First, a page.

Another great resource for how to draw patterns is Youtube.com.  You can simply do a search on Zentangle but if you’re looking for a good place to start, Ellen Wolters has a lot of video’s that are very good.  Once you watch a few of her video’s you’ll see that there is nothing fancy-pants involved in drawing the patterns – they are done in steps, are made up of lines and if you take it step by step anyone can do it.  Practice of course make better (I won’t say perfect, that’s too much pressure).  When I started intentionally using these patterns my spirals where not very spirally…I think they’re better now.  My lines can be wobbly, but overall, the more you do, the better if feels and looks.  Don’t get hung up on being perfect, that’s not what this is about.  Just take it line by line.

Pinterest is another great place to find patterns, see art and get inspired.  I have quite a collection of patterns on my Tangle Pattern board.  You can also see a lot of Ellen Wolters video’s pinned over there and watch them from within Pinterest.

Since I travel from time to time, I’ve been looking for a way to take pattern references with me, but not lug my entire library around – I’ve been using Evernote to make an ongoing library of patterns.  You can access what you’ve got there from mulitple devices and I’m sure it will come in handy where ever I go that internet is available.   Just keep in mind,  when you are collecting patterns out there, be respectful of the artists that went to the trouble to draw out their instructions – copyright is a much discussed subject but I feel that anything anyone has drawn out instructions for is theirs.  Do you have to mention every pattern you use, give credit to the “creator” – not neccessarily, but it’s a nice thing to do if you can.  I’m not at all saying you can’t draw the pattern, put it in your work, sell your work etc.  But if you duplicate their specific INSTRUCTIONS/STEP OUTS  without their permission to distribute them or sell them, that’s a big no-no. You can see Tanglepatterns.com notice here.    Most say they are for your personal use and reference, so putting them in your own file for your own reference is what they’re talking about.  Yes patterns have been around, in nature, in the world forever.  That’s not what this refers to.   Give that link a quick read to broaden your understanding.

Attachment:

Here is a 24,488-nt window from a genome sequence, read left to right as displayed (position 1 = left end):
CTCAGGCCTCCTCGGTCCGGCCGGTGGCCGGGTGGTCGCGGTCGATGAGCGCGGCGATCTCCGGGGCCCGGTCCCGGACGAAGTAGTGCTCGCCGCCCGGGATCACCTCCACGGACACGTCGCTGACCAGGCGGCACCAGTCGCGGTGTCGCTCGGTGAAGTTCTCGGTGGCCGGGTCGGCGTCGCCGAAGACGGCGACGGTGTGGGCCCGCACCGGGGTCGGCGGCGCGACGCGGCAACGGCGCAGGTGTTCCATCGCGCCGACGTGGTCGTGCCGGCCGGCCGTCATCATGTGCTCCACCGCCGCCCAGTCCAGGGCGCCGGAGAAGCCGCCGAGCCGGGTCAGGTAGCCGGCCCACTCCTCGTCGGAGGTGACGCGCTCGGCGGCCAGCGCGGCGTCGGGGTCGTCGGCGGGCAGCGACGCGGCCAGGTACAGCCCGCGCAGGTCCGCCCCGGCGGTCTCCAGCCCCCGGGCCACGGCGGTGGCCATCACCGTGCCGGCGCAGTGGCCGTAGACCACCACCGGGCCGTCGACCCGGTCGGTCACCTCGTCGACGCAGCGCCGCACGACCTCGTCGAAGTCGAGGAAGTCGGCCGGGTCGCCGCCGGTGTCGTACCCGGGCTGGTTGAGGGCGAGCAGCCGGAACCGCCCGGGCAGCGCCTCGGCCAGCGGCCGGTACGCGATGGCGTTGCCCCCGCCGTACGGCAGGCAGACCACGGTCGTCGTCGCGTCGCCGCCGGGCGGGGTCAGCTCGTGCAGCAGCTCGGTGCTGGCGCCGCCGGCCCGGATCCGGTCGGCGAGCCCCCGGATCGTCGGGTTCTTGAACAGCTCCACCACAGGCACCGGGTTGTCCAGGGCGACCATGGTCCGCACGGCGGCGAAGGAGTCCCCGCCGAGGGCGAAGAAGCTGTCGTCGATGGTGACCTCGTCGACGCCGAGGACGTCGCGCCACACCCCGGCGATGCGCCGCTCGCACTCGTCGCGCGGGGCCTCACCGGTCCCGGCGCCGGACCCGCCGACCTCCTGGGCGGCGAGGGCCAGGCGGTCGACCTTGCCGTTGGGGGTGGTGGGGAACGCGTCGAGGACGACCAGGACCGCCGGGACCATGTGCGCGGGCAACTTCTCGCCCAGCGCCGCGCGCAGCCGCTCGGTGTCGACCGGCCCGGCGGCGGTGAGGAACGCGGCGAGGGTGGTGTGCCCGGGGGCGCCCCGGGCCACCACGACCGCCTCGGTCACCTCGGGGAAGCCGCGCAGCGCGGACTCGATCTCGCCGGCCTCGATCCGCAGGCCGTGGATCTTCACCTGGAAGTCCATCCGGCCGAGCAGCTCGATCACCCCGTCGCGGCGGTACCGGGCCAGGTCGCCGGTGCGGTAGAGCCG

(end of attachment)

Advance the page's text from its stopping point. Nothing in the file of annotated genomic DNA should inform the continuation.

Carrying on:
There are a few App’s as well – There is Tangle Library which is a collection of Sandy Steen Bartholomew’s patterns from Yoga for your Brain – it has a few in app purchases that have expanded it.   There is also an app called Doodle-Patterns which also has in app purchases for expansions.  I have both of these and as a matter of fact, my pattern, Archer is included on the Doodle-Pattern app.  They’re both really great ways to take a lot of patterns with you.  I usually have at least one sketchpad with me (right now there are three in my work bag) you never know when you’ll get a minute.

Have fun learning about Zentangle.  I’ve had people tell me they can’t draw, then try this and become amazed that they’ve created something beautiful.  If you can find a class in your area, definitely give it a go.  For a list of CZT’s (Certified Zentangle Teachers) check Here.

The Zentangle® Method is an easy-to-learn, relaxing, and fun way to create beautiful images by drawing structured patterns. It was created by Rick Roberts and Maria Thomas. “Zentangle” is a registered trademark of Zentangle, Inc. Learn more at zentangle.com.